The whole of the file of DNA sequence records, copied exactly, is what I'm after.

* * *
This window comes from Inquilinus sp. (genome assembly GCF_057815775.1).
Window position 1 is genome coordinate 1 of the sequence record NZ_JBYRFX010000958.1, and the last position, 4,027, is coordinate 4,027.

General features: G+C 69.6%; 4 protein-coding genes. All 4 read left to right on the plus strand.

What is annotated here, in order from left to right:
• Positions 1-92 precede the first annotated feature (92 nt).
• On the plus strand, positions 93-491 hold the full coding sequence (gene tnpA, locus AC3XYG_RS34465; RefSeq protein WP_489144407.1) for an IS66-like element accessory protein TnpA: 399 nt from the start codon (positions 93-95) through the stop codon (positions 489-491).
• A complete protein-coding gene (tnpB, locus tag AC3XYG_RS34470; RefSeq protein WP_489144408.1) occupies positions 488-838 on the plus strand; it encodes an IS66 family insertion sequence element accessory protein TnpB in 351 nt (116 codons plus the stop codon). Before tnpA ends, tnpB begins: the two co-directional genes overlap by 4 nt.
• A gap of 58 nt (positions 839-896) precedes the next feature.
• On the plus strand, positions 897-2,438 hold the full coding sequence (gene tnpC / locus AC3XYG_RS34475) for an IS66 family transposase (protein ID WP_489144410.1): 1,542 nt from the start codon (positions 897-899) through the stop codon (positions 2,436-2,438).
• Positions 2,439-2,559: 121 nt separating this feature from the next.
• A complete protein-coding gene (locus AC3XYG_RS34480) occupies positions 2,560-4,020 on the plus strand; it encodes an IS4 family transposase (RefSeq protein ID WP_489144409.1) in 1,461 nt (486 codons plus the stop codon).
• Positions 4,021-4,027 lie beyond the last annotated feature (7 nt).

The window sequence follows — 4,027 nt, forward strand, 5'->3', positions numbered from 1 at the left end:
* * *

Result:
This window comes from Inquilinus sp. (genome assembly GCF_057815775.1).
Window position 1 is genome coordinate 1 of the sequence record NZ_JBYRFX010000958.1, and the last position, 4,027, is coordinate 4,027.

General features: G+C 69.6%; 4 protein-coding genes. All 4 read left to right on the plus strand.

What is annotated here, in order from left to right:
• Positions 1-92 precede the first annotated feature (92 nt).
• On the plus strand, positions 93-491 hold the full coding sequence (gene tnpA, locus AC3XYG_RS34465; RefSeq protein WP_489144407.1) for an IS66-like element accessory protein TnpA: 399 nt from the start codon (positions 93-95) through the stop codon (positions 489-491).
• A complete protein-coding gene (tnpB, locus tag AC3XYG_RS34470; RefSeq protein WP_489144408.1) occupies positions 488-838 on the plus strand; it encodes an IS66 family insertion sequence element accessory protein TnpB in 351 nt (116 codons plus the stop codon). Before tnpA ends, tnpB begins: the two co-directional genes overlap by 4 nt.
• A gap of 58 nt (positions 839-896) precedes the next feature.
• On the plus strand, positions 897-2,438 hold the full coding sequence (gene tnpC / locus AC3XYG_RS34475) for an IS66 family transposase (protein ID WP_489144410.1): 1,542 nt from the start codon (positions 897-899) through the stop codon (positions 2,436-2,438).
• Positions 2,439-2,559: 121 nt separating this feature from the next.
• A complete protein-coding gene (locus AC3XYG_RS34480) occupies positions 2,560-4,020 on the plus strand; it encodes an IS4 family transposase (RefSeq protein ID WP_489144409.1) in 1,461 nt (486 codons plus the stop codon).
• Positions 4,021-4,027 lie beyond the last annotated feature (7 nt).

The window sequence follows — 4,027 nt, forward strand, 5'->3', positions numbered from 1 at the left end: